The second voice is a crusty little naysayer specialising in self-doubt, self-deprecation and anxiety. This voice keeps a running commentary on what I think I’m doing badly.
The third voice is like a desperate overworked nurse. Fussing and tutting and pouting and sighing. Uttering encouragement and motivational pep talk that can easily get drowned out by voices One and Two. This is the ‘I just need a cup of tea and to have 5 minutes away from the children and it doesn’t mean I don’t love them’ voice.
These three voices squabble and compete for my attention and often they don’t leave me with much peace of mind. I’m hyper conscious of everything I am ‘achieving’ throughout the school day and the sense that I am walking the wrong way up an escalator is recurrent (thanks sports commentator voice). I am also prone to negativity (thanks naysayer voice!) that has definitely had an effect on my self-esteem both as a teacher and as a person generally. The third voice (nurse voice) is the one trying to hold things together, but like putting a plaster on a gaping wound, the placations might be temporarily soothing, but they don’t necessarily tackle the underlying cause of injury.
In a way, this blog is an attempt to introduce a fourth voice to my inner-teacher dialogue. A voice that brings my internal perspectives together, that validates them (because even negative voices are valid) but also puts them in perspective and holds them to account. This is something that, I believe, writing can do.
Coming up in The Visionary I will discuss teacher journaling, some inspirational teacher writers and strategies for making your internal teacher talk healthily critical, rather than self-defeating.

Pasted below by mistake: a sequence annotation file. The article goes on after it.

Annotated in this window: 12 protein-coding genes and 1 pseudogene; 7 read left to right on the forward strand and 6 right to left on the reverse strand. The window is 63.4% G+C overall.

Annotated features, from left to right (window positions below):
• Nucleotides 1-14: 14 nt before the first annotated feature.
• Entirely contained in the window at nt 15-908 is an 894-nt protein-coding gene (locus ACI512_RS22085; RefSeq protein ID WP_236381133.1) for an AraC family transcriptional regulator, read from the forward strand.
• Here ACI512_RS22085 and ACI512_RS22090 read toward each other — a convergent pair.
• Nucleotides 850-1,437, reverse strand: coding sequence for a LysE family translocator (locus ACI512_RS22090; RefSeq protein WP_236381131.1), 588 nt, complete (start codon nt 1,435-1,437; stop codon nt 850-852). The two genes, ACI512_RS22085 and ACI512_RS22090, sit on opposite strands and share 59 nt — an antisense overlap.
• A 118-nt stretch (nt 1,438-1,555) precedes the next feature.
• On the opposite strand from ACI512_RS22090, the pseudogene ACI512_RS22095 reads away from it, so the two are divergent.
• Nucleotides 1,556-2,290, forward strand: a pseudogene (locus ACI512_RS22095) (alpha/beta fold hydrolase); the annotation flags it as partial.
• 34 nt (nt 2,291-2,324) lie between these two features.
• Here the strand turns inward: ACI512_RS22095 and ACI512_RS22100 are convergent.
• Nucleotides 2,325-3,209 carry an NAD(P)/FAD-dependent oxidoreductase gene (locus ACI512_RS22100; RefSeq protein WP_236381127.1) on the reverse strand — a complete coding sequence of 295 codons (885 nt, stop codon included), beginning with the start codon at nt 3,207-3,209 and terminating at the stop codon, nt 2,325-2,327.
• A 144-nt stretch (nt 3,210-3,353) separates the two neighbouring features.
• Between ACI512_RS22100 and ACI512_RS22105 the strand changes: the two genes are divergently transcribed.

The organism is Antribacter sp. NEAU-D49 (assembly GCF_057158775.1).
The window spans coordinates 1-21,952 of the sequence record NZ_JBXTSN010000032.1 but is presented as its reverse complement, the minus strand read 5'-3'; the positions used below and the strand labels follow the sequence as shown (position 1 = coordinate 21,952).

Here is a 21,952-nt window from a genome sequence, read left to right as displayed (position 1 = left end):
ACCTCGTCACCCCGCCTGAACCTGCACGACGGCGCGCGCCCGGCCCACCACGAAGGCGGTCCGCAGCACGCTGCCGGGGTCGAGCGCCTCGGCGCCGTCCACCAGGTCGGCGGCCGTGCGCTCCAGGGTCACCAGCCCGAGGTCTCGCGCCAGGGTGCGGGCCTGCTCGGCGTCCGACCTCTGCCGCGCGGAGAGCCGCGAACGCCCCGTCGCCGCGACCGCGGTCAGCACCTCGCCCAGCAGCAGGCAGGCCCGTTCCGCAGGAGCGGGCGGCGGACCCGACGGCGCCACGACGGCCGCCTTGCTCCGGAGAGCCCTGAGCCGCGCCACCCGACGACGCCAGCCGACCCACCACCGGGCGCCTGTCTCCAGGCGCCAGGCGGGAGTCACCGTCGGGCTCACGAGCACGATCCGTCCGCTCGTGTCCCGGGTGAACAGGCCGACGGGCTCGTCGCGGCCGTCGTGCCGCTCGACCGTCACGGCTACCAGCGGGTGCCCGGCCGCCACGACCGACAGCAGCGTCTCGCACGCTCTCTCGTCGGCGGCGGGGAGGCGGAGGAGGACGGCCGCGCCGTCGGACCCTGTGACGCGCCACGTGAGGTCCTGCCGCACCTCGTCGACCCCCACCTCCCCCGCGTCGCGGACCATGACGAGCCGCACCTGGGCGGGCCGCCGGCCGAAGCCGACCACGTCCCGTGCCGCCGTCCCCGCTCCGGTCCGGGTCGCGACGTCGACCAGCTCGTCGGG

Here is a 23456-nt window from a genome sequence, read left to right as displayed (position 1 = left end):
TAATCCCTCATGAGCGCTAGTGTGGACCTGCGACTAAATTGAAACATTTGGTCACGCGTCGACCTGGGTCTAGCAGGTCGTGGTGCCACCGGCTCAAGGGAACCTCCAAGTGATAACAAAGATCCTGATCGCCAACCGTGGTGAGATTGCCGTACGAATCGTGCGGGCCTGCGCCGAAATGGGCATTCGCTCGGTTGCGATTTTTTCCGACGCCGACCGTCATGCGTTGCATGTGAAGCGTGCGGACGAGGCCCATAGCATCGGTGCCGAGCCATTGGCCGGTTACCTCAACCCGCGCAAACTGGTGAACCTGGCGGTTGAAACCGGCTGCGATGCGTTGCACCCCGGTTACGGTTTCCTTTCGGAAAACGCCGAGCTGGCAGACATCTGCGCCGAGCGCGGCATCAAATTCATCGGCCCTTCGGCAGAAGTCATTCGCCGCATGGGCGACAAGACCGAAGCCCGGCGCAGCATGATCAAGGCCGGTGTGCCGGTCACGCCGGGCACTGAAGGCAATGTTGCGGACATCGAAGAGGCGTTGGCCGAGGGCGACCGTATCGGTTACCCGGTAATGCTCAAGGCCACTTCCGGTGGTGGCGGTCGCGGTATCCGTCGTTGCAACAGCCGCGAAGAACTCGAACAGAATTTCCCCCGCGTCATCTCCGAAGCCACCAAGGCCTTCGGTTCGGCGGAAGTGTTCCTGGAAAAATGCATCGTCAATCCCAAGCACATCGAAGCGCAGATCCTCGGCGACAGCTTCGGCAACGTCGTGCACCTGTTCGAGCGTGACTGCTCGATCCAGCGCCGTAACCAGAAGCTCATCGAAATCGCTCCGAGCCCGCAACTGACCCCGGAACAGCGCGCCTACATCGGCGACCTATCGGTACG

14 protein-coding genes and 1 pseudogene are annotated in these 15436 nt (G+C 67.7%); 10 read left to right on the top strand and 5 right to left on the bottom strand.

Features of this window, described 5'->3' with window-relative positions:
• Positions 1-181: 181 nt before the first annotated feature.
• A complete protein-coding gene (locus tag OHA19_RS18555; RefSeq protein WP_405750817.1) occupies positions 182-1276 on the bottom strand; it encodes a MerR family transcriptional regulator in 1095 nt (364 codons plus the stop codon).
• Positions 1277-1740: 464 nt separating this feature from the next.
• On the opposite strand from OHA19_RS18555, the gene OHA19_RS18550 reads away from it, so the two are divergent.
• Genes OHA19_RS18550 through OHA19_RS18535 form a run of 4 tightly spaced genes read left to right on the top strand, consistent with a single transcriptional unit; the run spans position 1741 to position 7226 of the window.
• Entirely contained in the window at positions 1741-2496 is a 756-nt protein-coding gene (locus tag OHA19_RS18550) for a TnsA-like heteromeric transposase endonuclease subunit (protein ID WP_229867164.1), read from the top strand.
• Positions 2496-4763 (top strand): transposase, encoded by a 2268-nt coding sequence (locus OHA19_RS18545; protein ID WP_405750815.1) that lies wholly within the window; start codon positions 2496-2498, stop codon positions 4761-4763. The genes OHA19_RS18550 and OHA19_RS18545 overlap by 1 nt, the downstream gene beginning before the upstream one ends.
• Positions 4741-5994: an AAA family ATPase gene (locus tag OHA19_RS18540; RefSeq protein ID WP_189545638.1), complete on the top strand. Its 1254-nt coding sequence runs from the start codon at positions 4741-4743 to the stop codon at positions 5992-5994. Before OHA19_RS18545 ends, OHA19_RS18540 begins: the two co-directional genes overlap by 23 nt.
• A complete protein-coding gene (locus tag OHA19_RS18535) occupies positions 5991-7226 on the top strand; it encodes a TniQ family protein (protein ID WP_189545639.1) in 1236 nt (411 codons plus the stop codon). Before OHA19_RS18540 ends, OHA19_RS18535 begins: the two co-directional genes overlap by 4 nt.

Coming up in The SQ I will be discussing teacher self-esteem and the impact of continuous negative dialogue, self-doubt and self-criticism on teacher’s confidence, anxiety and mental health generally.
Thanks for reading.
This week I'm talking TALK. From the fraught to the outrageous I will dissect and discuss the talking points that make my classroom the kind of space it is.
"Grade 1’s” (firm whisper) …
… “Grade 1’s?” (firmer, more urgent whisper)
… “G. r . a . d . e o . n . e . s” (drawn out louder whisper. Deep breath.)
…“GRADE ONES!!” (Sudden Teacher Shouting Strategy, dramatically deployed)
Mixed results. OK. Deep breathe. Cry a little inside.
Repeat process from step A (firm whisper). Repeat sudden shouting. Shout again, but this time adjust facial expression to move from stern to ‘saddened and resigned’ and then back to neutral. We know that neutral is where the good game play is really at.
Remind the children gravely that as a collective, “Grade 1” is their name and that I am addressing them in order that I might tell them something that I’d like them to hear. Do they want to hear it?
That is not the point.
But then again, it really is. This interaction is currently one of my daily grinds. It didn’t used to be like this. In the early months of the year getting my students’ attention was akin to how Disney Princesses burst into song and all the magical creatures spontaneously sing along. I had only to utter the opening lines of a favourite tune and a chorus of happy voices would chime out alongside mine. Then, like a conductor to their orchestra I would lower my hands and a calm stillness would prevail over the class. A small internal smile. I’ve got this.
Like hell. You poor innocent fool.
On bad days, I am inclined to interpret the current ungratifying and relentless scenario played out above as a sign that I am in ill-equipped and terrible teacher whose students have no respect (and why should they?) On better days, I am inclined to interpret the same situation as par for the course – it is September after all – and to remind myself that engaging my students meaningfully and strategically is LITERALLY MY JOB.
But what really causes this decay in relational dialogue between me and my students? What could I do to turn the talk around so that we don't keep repeating the same painfully unyielding script? And perhaps most urgently, how do I adjust my internal dialogue to allow this?
Head over to The Visionary and The SQ where I will reflect on these questions and investigate potential alternatives and best practices that could improve my classroom's TALK!
Or head back to the menu at Snapshots.
A daunted but determined teacher irons out the creases of her brain.